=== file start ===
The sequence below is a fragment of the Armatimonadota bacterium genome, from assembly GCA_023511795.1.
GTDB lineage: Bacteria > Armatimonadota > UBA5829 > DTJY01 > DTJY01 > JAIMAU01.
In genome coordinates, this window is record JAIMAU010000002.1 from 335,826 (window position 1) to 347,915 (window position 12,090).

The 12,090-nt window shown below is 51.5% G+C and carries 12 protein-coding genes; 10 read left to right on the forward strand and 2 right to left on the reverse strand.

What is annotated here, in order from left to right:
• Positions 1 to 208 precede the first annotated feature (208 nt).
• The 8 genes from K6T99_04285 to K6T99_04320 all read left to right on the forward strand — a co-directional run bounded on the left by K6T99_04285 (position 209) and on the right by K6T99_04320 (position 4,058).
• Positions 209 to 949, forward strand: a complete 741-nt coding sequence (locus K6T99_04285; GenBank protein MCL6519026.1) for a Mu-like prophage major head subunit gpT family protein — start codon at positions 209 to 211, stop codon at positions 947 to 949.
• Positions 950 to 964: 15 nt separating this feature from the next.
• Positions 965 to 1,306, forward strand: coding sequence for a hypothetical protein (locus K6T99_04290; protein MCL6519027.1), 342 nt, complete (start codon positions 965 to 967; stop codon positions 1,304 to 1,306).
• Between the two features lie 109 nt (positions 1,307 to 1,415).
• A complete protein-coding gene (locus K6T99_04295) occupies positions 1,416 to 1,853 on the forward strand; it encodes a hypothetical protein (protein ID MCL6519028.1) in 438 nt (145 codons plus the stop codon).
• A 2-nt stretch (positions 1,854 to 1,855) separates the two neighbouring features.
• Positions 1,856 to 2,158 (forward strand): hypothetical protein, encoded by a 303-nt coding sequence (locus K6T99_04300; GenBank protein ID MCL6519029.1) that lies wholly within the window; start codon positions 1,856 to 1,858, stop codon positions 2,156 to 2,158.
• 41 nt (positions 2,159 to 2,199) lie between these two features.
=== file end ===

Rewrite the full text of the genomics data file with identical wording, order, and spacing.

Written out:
The sequence below is a fragment of the Armatimonadota bacterium genome, from assembly GCA_023511795.1.
GTDB lineage: Bacteria > Armatimonadota > UBA5829 > DTJY01 > DTJY01 > JAIMAU01.
In genome coordinates, this window is record JAIMAU010000002.1 from 335,826 (window position 1) to 347,915 (window position 12,090).

The 12,090-nt window shown below is 51.5% G+C and carries 12 protein-coding genes; 10 read left to right on the forward strand and 2 right to left on the reverse strand.

What is annotated here, in order from left to right:
• Positions 1 to 208 precede the first annotated feature (208 nt).
• The 8 genes from K6T99_04285 to K6T99_04320 all read left to right on the forward strand — a co-directional run bounded on the left by K6T99_04285 (position 209) and on the right by K6T99_04320 (position 4,058).
• Positions 209 to 949, forward strand: a complete 741-nt coding sequence (locus K6T99_04285; GenBank protein MCL6519026.1) for a Mu-like prophage major head subunit gpT family protein — start codon at positions 209 to 211, stop codon at positions 947 to 949.
• Positions 950 to 964: 15 nt separating this feature from the next.
• Positions 965 to 1,306, forward strand: coding sequence for a hypothetical protein (locus K6T99_04290; protein MCL6519027.1), 342 nt, complete (start codon positions 965 to 967; stop codon positions 1,304 to 1,306).
• Between the two features lie 109 nt (positions 1,307 to 1,415).
• A complete protein-coding gene (locus K6T99_04295) occupies positions 1,416 to 1,853 on the forward strand; it encodes a hypothetical protein (protein ID MCL6519028.1) in 438 nt (145 codons plus the stop codon).
• A 2-nt stretch (positions 1,854 to 1,855) separates the two neighbouring features.
• Positions 1,856 to 2,158 (forward strand): hypothetical protein, encoded by a 303-nt coding sequence (locus K6T99_04300; GenBank protein ID MCL6519029.1) that lies wholly within the window; start codon positions 1,856 to 1,858, stop codon positions 2,156 to 2,158.
• 41 nt (positions 2,159 to 2,199) lie between these two features.